WASHINGTON (DTN) -- Oil futures on the New York Mercantile Exchange and the Brent contract on Intercontinental Exchange extended losses in afternoon trade Monday, with both West Texas Intermediate and Brent shedding nearly 1.5% amid growing concerns over the supply-demand disposition in 2020, as producers within the OPEC+ alliance appear reluctant to opt for deeper cuts at next month's policy meeting.
At settlement, NYMEX WTI December futures dropped $0.67 to $57.05 per barrel (bbl), with the January contract ending the session with a modest $0.09/bbl premium. ICE January Brent futures fell $0.86 to a $62.44/bbl settlement, fading from an eight-week high on the spot continuous chart. Product futures posted greater losses in market-on-close trade, with December ULSD futures settling down 4.33 cents at $1.9047 per gallon and December RBOB futures dropped back 1.4 encts to $1.6210/gallon.
The oil complex erased hefty gains from late last week amid growing concern global crude supplies will continue to rise next year, outpacing demand. According to the International Energy Agency, new production from countries outside the OPEC block is set to increase by 2.3 million barrels per day (bpd) in 2020, with substantial gains seen in the United States, Brazil, Norway and Guyana. Concerns about plentiful crude supplies further complicate the decision on production cuts by the producers within the OPEC+ alliance that are set to debate future course of action on Dec. 5-6 in Vienna. OPEC's officials indicated the group is likely to maintain existing production cuts at 1.2 million bpd and focus on bringing lagging members into full compliance with the agreement.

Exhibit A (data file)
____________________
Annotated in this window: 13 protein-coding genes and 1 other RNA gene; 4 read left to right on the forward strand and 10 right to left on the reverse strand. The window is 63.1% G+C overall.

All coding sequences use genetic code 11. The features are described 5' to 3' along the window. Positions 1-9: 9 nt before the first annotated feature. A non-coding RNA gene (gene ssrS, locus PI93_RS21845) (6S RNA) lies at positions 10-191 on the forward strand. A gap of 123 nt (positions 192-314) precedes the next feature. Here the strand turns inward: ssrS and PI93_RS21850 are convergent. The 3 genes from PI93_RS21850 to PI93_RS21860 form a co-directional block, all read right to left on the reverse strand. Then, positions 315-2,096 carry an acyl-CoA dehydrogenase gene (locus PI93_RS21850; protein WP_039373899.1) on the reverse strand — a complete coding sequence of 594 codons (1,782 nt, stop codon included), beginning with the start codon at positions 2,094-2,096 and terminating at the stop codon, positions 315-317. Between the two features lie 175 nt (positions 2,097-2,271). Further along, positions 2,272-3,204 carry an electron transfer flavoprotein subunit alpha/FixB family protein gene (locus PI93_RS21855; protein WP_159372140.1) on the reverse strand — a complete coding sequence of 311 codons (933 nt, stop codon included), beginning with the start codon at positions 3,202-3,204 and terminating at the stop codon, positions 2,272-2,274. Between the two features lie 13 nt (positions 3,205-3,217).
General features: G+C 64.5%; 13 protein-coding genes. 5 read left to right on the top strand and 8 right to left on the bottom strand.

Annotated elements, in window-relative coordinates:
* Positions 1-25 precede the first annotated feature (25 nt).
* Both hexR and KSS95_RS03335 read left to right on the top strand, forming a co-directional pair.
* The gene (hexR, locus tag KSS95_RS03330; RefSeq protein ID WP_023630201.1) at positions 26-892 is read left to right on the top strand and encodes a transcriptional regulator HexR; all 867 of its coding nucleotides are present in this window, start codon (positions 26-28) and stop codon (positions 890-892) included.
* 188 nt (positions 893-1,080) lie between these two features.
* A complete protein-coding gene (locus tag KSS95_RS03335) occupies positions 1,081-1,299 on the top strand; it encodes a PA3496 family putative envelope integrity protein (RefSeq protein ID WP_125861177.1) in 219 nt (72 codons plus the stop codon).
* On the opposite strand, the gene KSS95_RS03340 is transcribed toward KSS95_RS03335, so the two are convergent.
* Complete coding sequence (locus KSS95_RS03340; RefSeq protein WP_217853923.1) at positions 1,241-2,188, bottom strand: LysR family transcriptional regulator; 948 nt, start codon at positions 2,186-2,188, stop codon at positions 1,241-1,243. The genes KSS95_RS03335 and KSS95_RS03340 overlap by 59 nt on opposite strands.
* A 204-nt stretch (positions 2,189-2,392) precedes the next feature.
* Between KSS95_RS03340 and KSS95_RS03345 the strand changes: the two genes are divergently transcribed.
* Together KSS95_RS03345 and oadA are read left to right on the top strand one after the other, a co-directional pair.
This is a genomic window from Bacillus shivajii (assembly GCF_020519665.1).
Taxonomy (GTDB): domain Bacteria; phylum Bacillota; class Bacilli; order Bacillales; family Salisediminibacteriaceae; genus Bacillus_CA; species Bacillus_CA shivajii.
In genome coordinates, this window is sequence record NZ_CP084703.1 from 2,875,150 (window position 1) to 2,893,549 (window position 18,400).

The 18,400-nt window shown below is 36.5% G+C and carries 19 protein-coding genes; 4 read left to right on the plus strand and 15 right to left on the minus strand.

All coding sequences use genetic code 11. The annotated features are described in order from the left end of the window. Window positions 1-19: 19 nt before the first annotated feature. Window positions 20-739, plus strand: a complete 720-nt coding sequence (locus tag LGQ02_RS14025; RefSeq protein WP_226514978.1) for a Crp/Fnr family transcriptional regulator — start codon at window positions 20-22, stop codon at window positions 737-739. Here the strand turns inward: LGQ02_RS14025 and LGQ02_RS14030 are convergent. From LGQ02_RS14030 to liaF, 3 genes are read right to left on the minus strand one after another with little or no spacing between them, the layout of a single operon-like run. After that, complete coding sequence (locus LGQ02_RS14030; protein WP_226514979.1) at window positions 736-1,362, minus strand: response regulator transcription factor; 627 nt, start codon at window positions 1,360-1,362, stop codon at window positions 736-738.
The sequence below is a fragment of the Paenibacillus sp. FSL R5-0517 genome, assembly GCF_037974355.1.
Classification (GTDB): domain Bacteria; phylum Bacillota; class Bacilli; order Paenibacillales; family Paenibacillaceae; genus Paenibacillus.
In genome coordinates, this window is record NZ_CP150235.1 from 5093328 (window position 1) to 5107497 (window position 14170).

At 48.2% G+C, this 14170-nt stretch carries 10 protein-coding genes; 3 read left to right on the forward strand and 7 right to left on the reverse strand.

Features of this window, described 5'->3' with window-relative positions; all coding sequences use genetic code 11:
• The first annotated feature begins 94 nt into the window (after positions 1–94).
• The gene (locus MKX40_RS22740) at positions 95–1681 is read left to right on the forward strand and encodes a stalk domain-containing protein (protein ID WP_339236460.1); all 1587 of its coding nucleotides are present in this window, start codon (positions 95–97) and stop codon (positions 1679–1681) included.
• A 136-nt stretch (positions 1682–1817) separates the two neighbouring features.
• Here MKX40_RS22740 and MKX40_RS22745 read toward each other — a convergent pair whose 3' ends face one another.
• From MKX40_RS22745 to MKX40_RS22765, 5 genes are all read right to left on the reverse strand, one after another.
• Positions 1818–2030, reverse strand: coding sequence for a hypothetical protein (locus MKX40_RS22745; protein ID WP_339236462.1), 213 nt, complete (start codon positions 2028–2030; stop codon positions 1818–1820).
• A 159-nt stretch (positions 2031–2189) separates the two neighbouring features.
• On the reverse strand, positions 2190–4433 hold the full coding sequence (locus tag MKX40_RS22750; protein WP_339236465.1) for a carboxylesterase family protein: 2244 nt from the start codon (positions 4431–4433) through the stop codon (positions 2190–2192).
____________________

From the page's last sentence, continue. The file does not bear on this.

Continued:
Markets will view a decision to keep existing supply cuts as bearish amid surging non-OPEC supplies and the lack of a trade agreement between the United States and China.
Also weighing on the market is consistent undercompliance with existing quotas by the key members of the OPEC+ alliance. Russia once again reported crude production for last month above the pledged 11.191 million bpd quota. Analysts believe Russian crude production is likely to rise in the upcoming months, as Moscow launches two pipelines -- Power of Siberia and ESPO -- at the beginning of 2020, further complicating discussions by OPEC+.
In the United States, the Energy Information Administration Monday projected a continued rise in U.S. shale oil production in December. The agency forecasted an increase of 49,000 bpd in December from November to 9.133 million bpd.
In financial markets, U.S. equities swung between gains and losses on Monday, with the Dow Jones Industrial Average ending at a 28,036.22 fresh record high.
As Beijing and Washington appear to have achieved some progress in trade talks, there is still no clear timeline on signing a bilateral trade agreement. CNBC reported earlier that some Chinese officials are skeptical about the viability of a long-term trade deal with the Trump administration, spooking already shaky markets and briefly sending the DJIA lower. Last week markets rallied on the reports that a 16-month long trade war between the world's largest economies might be nearing final resolution.
China on Monday lowered its key interest rate by 50 basis points to 2.5% -- making it the first cut in nearly four years. Analysts believe the move sends a clear message to the markets Beijing is ready to act on accommodative monetary policy to reverse stalling growth.
Liubov Georges can be reached at email@example.com
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